Hydration of an azobenzene derivate

Solute-solvent interactions play an important role in chemistry. The course of a chemical reaction may be altered completely, by changing the solvent. The most abundant solvent on our planet is water. Therefore, it is of the utmost significance to understand the interactions between water and the molecules it solvates.

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Properties and photodissociation of diazocarbene precursors

Carbenes are interesting compounds for organic and inorganic chemists because of their unique reactivity. They may exist in a singlet or triplet state depending on their molecular composition and structure. Smart choice of these two parameters allows reducing the energetic gap between singlet and triplet state. Matrix isolation experiments showed that an appropriate stimulus (e.g. light) is then able to switch the carbene between the two states [1]. We will investigate this behavior with low temperature scanning tunneling microscopy on the single molecule scale.

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Inelastic electron tunneling spectroscopy at solvent related structures

Solvation is a main mechanism for chemical processes, as it determines synthesis and catalytic reactions and is a cutting edge in modern physical chemistry.
To understand solvation on a single molecules basis we use a bottom up approach. In this approach we add single water molecules to adsorbed species on a surface.

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Characterization of the adsorption geometry of halogenobenzene derivatives on metal surfaces by FTIR spectroscopy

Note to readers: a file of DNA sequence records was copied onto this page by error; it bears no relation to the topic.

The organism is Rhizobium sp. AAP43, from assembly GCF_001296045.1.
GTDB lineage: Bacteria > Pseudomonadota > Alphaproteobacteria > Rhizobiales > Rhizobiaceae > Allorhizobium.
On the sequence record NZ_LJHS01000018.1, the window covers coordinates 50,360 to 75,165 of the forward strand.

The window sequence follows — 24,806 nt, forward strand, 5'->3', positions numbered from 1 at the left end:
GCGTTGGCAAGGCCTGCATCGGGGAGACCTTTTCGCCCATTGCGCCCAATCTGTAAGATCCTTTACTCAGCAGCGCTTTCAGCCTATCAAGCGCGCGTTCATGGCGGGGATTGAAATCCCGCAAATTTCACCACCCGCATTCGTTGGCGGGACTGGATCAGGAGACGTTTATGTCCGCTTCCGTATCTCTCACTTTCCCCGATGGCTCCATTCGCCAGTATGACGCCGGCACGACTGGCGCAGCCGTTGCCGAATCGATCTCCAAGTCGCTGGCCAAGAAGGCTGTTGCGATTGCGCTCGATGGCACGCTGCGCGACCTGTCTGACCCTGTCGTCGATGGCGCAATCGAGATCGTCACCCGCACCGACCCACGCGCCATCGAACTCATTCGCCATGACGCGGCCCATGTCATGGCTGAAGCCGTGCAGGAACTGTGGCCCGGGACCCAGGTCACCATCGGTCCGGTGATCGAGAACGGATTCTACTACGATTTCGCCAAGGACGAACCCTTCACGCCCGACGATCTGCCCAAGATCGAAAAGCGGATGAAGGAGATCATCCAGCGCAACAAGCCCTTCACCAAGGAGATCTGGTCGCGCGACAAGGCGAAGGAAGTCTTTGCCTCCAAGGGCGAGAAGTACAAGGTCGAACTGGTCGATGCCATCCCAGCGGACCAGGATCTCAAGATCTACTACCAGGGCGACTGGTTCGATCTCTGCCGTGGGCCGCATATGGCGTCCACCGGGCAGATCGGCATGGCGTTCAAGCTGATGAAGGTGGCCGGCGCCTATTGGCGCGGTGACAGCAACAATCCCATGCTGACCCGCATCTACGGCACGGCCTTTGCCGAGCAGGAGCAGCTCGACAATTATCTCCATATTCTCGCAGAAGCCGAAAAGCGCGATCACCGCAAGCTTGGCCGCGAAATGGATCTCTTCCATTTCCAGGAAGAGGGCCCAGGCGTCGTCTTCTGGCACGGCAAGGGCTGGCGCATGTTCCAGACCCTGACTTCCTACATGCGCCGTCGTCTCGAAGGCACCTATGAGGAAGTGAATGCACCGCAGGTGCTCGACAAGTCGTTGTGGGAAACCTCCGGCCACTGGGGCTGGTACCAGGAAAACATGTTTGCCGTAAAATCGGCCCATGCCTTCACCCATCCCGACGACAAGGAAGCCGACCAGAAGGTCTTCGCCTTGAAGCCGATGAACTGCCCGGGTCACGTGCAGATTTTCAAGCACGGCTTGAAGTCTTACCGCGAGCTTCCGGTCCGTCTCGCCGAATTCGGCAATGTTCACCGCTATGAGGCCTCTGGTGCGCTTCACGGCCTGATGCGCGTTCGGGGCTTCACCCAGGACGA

To understand the mechanisms of heterogeneous catalysis in detail, the adsorption of organic molecules on metal surfaces is investigated. A well-established method for this system is the Fourier-transform Infrared spectroscopy, in which the absorption of infrared light induces vibrations of the adsorbed molecules.

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Influence of ions and their solvation on the structure of water on metal surfaces

To understand electrochemical processes close to solid-liquid interfaces, it is necessary to investigate the influence of ions and their solvation on the structure of water on metal surfaces. The results can help to understand the process of solvation close to electrodes and, thus, be important for electrocatalytic applications. However, up to now only a few experiments can be found in literature describing solvation on an atomic scale.

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Interaction of Porphyrins with Pre-structured GaN at Room Temperature: Multi STM Study

Gallium Nitride (GaN) is a III/IV group, large bandgap semiconductor. Its unique properties, such as high-thermal conductivity, mechanical stability, and, mainly direct bandgap of 3.4 eV, makes GaN an important material for numerous applications ranging from light-emitting diodes (LEDs), high-power electronics, and high-temperature operating devices to photocatalysis.